Global equity markets and oil prices fell sharply on Monday as the fast-spreading coronavirus hit sectors from travel to manufacturing amid warnings that the disease would hit China’s economic growth.
The S&P 500 index was down 1.4 per in early afternoon trading in New York while both the UK’s FTSE 100 and the European composite Stoxx 600 closed 2.3 per cent lower. Brent crude, the international benchmark, fell 3 per cent to $58.86 a barrel. Markets in China and Hong Kong were shut for the lunar new year.
Investors are braced for a hit to first-quarter domestic growth as the virus weighs on consumer spending and travel during the new year holiday, which the Chinese government extended until next week in an effort to contain the outbreak.
Chinese state media reported that 81 people had died while 2,844 were infected. The mayor of Wuhan said the number of cases in the city where it originated could rise by 1,000 and a Chinese government minister warned that the virus was infectious during its incubation period.
The threat to Chinese manufacturing was underlined on Monday when international carmakers including Nissan and the French groups PSA and Renault said they were preparing to pull foreign staff from plants in parts of China that had been hit by the virus.
The manufacturing hub of Suzhou — home to factories owned by companies including iPhone contractor Foxconn — has postponed the return to work of millions of migrant labourers for up to a week.
Lee Hardman, a currency analyst at Japanese bank MUFG, said the virus marked “a setback for the global economy and manufacturing sector, which had been showing tentative signs of improvement in recent months”.
International banks, which have been expanding aggressively in China in recent years, are keeping potentially exposed employees at a distance. Credit Suisse sent its staff in Hong Kong a memo instructing them to stay away from its regional headquarters if they had visited mainland China in the past 14 days. Shanghai, China’s financial capital, has ordered companies not to reopen until February 9.
Zhou Xianwang, Wuhan’s mayor, acknowledged government failings in handling the crisis. “We need to improve the ability to address public health events . . . and manage emergencies,” he told CCTV, China’s state broadcaster.
He admitted that the local authorities had not made “a timely disclosure” about the virus but he said Beijing was in part responsible. “This is an infectious disease and must be disclosed according to law. Local governments cannot disclose the disease until it gets authorisation to do so,” he said.
Foreign countries were scrambling to help their citizens in Wuhan. The Indian government said it was taking steps to “prepare for possible evacuation” and Germany’s foreign minister said: “We are considering a possible evacuation of all Germans who want to leave”.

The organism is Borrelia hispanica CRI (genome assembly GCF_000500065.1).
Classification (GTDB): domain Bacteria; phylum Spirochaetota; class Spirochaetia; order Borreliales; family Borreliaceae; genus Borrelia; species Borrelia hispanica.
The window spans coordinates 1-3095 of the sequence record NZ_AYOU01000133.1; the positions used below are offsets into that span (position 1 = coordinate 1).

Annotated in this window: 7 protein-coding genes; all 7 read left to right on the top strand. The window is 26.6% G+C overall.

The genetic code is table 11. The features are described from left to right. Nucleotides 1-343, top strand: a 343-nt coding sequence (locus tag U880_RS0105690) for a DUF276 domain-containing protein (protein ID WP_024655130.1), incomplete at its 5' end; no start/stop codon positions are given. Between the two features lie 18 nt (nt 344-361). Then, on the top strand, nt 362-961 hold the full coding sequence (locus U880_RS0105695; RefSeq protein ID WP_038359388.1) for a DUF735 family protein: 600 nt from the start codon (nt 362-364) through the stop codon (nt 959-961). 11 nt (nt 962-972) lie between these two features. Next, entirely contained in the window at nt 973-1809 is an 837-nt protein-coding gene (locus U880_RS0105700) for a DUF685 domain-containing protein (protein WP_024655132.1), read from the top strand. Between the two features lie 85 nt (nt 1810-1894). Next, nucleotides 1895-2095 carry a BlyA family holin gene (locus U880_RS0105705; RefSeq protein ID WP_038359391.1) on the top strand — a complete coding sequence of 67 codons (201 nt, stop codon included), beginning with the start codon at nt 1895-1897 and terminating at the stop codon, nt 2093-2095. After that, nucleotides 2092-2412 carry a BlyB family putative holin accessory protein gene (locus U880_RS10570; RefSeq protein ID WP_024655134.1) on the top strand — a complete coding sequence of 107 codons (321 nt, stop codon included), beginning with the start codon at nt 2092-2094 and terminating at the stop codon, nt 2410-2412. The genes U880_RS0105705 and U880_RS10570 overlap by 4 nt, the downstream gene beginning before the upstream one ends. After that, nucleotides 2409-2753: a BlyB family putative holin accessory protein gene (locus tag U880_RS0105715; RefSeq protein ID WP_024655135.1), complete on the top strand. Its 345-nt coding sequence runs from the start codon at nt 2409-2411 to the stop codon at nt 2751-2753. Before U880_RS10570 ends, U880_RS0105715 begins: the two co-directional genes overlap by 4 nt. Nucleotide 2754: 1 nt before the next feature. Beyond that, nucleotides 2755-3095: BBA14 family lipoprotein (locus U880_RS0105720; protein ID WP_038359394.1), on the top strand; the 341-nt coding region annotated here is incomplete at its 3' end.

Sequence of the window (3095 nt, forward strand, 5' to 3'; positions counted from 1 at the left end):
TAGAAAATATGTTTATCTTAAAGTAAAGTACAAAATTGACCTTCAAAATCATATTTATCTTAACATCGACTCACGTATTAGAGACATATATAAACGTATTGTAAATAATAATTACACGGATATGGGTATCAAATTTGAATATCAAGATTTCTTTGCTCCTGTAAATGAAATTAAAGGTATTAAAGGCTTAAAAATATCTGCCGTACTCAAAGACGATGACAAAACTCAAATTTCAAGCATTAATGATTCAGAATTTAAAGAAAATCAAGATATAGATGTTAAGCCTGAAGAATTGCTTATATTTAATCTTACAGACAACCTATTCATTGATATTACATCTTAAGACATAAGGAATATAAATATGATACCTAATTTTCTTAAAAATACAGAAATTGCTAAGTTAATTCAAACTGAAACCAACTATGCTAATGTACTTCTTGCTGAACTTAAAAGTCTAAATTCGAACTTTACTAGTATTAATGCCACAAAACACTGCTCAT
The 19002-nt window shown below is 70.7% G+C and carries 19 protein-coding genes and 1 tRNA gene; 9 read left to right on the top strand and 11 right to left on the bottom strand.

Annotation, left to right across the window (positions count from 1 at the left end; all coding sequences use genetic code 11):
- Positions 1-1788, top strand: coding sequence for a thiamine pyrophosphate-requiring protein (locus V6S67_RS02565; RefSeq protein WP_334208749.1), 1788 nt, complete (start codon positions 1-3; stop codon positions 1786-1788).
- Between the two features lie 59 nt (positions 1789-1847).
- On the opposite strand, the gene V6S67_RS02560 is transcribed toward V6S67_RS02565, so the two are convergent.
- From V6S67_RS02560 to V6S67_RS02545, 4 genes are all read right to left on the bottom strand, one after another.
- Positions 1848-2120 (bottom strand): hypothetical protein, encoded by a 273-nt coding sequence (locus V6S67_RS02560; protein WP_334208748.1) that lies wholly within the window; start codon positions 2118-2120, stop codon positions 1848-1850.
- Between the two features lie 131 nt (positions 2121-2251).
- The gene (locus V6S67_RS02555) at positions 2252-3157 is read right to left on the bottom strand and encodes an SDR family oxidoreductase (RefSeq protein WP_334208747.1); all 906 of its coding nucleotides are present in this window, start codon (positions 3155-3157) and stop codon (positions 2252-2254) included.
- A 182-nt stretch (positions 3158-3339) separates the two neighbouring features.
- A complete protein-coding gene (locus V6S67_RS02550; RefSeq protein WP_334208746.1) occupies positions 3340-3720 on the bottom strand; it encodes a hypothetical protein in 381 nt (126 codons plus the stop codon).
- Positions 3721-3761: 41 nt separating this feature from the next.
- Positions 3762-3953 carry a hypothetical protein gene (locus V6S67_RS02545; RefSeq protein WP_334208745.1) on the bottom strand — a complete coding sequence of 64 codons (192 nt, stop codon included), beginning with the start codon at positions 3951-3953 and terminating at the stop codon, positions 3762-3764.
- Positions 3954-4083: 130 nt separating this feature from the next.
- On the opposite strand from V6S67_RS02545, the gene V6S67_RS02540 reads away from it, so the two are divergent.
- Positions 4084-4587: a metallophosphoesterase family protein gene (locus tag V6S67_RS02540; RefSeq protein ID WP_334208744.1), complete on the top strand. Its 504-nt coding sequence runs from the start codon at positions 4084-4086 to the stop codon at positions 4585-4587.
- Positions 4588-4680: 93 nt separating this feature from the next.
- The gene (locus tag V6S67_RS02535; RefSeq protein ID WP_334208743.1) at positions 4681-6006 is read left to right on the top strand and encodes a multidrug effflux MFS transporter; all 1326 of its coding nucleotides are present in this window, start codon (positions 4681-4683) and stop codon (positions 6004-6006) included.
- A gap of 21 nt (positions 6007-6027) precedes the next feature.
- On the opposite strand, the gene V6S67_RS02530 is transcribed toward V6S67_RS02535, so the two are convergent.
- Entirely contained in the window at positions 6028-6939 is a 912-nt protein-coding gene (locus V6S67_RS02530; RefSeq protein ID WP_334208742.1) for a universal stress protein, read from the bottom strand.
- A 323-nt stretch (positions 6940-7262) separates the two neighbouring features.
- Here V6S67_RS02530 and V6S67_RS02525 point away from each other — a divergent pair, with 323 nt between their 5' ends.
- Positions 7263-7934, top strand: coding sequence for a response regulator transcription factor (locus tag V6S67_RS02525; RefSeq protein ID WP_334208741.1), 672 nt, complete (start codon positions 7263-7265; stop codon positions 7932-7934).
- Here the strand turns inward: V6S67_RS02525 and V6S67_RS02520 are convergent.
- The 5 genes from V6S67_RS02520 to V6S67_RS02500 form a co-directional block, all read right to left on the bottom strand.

Meanwhile the virus continues to spread around the world. The US has confirmed cases in Washington state, Chicago, California and Arizona while Australia has reported five cases, South Korea four and Hong Kong five. Taiwan, Thailand, Vietnam, Singapore, Malaysia, Nepal, Cambodia, Sri Lanka and Canada have also announced cases.
The US government said it was considering broadening screening at the border and changing its recommendations on where Americans should travel to try to slow the virus’s spread.
Underscoring concern among Chinese policymakers over the economic fallout from the outbreak, China’s banking and insurance regulator announced moves to help businesses affected by the crisis.
The China Banking Regulatory Commission said companies would receive support “through measures such as encouraging appropriate lowering of loan interest rates [and] improving arrangements for loan renewal policies”.
Andrew Milligan, head of global strategy at Aberdeen Standard Investments, said: “Even on the assumption that the authorities do get on top of this outbreak, there will be some short-term economic shock.” But he added: “That is a long way from saying the outlook for global markets will be materially different. It’s still early days.”
The coronavirus outbreak comes as China’s economy is already growing at its lowest rate in almost 30 years. In 2019, the economy grew just 6.1 per cent. As the US-China trade war has hit exports, consumption — which is now threatened by the outbreak — has become a far more important source of growth.
“Everything depends on how rapidly it spreads and how serious it gets, but in principle this could have a serious impact on consumption,” said Michael Pettis, a finance professor at Peking University and senior fellow at the Carnegie-Tsinghua Center. “People are not going out to restaurants and bars.”
In the UK, British Airways owner IAG’s share price dropped sharply along with other airlines. British fashion label Burberry, which is heavily exposed to the Chinese market, was one of the biggest luxury victims, closing down 4.8 per cent. Japan’s Topix, one of the only major regional stock indices trading on Monday, fell 1.6 per cent.
Investors piled into haven assets, with gold rising 0.6 per cent to $1,581 per troy ounce. The benchmark 10-year US Treasury yield, which moves in the opposite direction to prices, fell 8 basis points to 1.6 per cent, its lowest level since October.
Additional reporting by Stephen Morris and Neil Hume in London and Gregory Meyer in New York and Don Weinland in Beijing